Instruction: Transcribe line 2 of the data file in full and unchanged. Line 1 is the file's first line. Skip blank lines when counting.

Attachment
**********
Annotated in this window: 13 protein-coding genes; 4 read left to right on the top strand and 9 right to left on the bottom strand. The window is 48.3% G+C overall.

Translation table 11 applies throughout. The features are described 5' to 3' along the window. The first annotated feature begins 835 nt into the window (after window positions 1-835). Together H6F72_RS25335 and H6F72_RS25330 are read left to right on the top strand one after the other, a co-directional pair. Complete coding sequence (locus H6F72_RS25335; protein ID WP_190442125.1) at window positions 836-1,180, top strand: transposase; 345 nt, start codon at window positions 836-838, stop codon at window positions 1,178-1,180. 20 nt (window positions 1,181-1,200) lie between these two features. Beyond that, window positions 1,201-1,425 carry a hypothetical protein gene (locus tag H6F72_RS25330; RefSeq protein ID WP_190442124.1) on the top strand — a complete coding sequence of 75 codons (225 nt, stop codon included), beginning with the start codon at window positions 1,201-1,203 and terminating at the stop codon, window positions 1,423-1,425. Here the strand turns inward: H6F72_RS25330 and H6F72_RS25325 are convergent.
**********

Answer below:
Translation table 11 applies throughout. The features are described 5' to 3' along the window. The first annotated feature begins 835 nt into the window (after window positions 1-835). Together H6F72_RS25335 and H6F72_RS25330 are read left to right on the top strand one after the other, a co-directional pair. Complete coding sequence (locus H6F72_RS25335; protein ID WP_190442125.1) at window positions 836-1,180, top strand: transposase; 345 nt, start codon at window positions 836-838, stop codon at window positions 1,178-1,180. 20 nt (window positions 1,181-1,200) lie between these two features. Beyond that, window positions 1,201-1,425 carry a hypothetical protein gene (locus tag H6F72_RS25330; RefSeq protein ID WP_190442124.1) on the top strand — a complete coding sequence of 75 codons (225 nt, stop codon included), beginning with the start codon at window positions 1,201-1,203 and terminating at the stop codon, window positions 1,423-1,425. Here the strand turns inward: H6F72_RS25330 and H6F72_RS25325 are convergent.